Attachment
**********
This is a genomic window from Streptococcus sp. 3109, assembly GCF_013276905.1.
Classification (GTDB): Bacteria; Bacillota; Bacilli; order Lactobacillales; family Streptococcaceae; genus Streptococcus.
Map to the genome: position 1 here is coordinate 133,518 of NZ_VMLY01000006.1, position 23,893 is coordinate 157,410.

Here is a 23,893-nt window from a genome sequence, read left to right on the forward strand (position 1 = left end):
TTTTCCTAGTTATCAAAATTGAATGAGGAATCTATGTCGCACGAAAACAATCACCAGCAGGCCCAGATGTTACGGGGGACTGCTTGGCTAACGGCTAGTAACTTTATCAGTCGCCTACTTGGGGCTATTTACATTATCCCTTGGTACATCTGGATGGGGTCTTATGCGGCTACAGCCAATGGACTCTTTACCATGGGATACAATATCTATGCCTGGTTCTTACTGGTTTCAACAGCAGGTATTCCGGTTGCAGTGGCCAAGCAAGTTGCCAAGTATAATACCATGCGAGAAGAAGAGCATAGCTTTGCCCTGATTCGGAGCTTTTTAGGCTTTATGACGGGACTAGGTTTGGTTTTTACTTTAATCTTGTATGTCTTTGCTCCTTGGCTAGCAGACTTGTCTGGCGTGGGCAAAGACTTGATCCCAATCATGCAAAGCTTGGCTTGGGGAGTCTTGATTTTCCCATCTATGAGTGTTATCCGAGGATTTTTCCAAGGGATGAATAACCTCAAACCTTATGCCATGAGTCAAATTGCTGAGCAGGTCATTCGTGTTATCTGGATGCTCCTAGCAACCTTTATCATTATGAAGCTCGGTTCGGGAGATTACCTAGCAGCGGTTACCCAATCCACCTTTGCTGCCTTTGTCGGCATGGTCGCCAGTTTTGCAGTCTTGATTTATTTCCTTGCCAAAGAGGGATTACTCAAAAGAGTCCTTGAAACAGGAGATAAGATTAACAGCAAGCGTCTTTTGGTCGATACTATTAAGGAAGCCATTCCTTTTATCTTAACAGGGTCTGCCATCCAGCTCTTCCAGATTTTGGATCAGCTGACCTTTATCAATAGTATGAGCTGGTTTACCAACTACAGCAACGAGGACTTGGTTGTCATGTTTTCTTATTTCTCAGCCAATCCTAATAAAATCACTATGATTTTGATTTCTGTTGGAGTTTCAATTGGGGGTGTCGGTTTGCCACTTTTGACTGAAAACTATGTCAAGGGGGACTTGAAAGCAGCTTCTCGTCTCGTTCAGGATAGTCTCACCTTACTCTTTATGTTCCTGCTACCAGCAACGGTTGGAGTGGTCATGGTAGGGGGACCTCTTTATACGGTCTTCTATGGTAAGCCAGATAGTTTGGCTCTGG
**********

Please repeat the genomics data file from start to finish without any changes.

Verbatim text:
This is a genomic window from Streptococcus sp. 3109, assembly GCF_013276905.1.
Classification (GTDB): Bacteria; Bacillota; Bacilli; order Lactobacillales; family Streptococcaceae; genus Streptococcus.
Map to the genome: position 1 here is coordinate 133,518 of NZ_VMLY01000006.1, position 23,893 is coordinate 157,410.

Here is a 23,893-nt window from a genome sequence, read left to right on the forward strand (position 1 = left end):
TTTTCCTAGTTATCAAAATTGAATGAGGAATCTATGTCGCACGAAAACAATCACCAGCAGGCCCAGATGTTACGGGGGACTGCTTGGCTAACGGCTAGTAACTTTATCAGTCGCCTACTTGGGGCTATTTACATTATCCCTTGGTACATCTGGATGGGGTCTTATGCGGCTACAGCCAATGGACTCTTTACCATGGGATACAATATCTATGCCTGGTTCTTACTGGTTTCAACAGCAGGTATTCCGGTTGCAGTGGCCAAGCAAGTTGCCAAGTATAATACCATGCGAGAAGAAGAGCATAGCTTTGCCCTGATTCGGAGCTTTTTAGGCTTTATGACGGGACTAGGTTTGGTTTTTACTTTAATCTTGTATGTCTTTGCTCCTTGGCTAGCAGACTTGTCTGGCGTGGGCAAAGACTTGATCCCAATCATGCAAAGCTTGGCTTGGGGAGTCTTGATTTTCCCATCTATGAGTGTTATCCGAGGATTTTTCCAAGGGATGAATAACCTCAAACCTTATGCCATGAGTCAAATTGCTGAGCAGGTCATTCGTGTTATCTGGATGCTCCTAGCAACCTTTATCATTATGAAGCTCGGTTCGGGAGATTACCTAGCAGCGGTTACCCAATCCACCTTTGCTGCCTTTGTCGGCATGGTCGCCAGTTTTGCAGTCTTGATTTATTTCCTTGCCAAAGAGGGATTACTCAAAAGAGTCCTTGAAACAGGAGATAAGATTAACAGCAAGCGTCTTTTGGTCGATACTATTAAGGAAGCCATTCCTTTTATCTTAACAGGGTCTGCCATCCAGCTCTTCCAGATTTTGGATCAGCTGACCTTTATCAATAGTATGAGCTGGTTTACCAACTACAGCAACGAGGACTTGGTTGTCATGTTTTCTTATTTCTCAGCCAATCCTAATAAAATCACTATGATTTTGATTTCTGTTGGAGTTTCAATTGGGGGTGTCGGTTTGCCACTTTTGACTGAAAACTATGTCAAGGGGGACTTGAAAGCAGCTTCTCGTCTCGTTCAGGATAGTCTCACCTTACTCTTTATGTTCCTGCTACCAGCAACGGTTGGAGTGGTCATGGTAGGGGGACCTCTTTATACGGTCTTCTATGGTAAGCCAGATAGTTTGGCTCTGG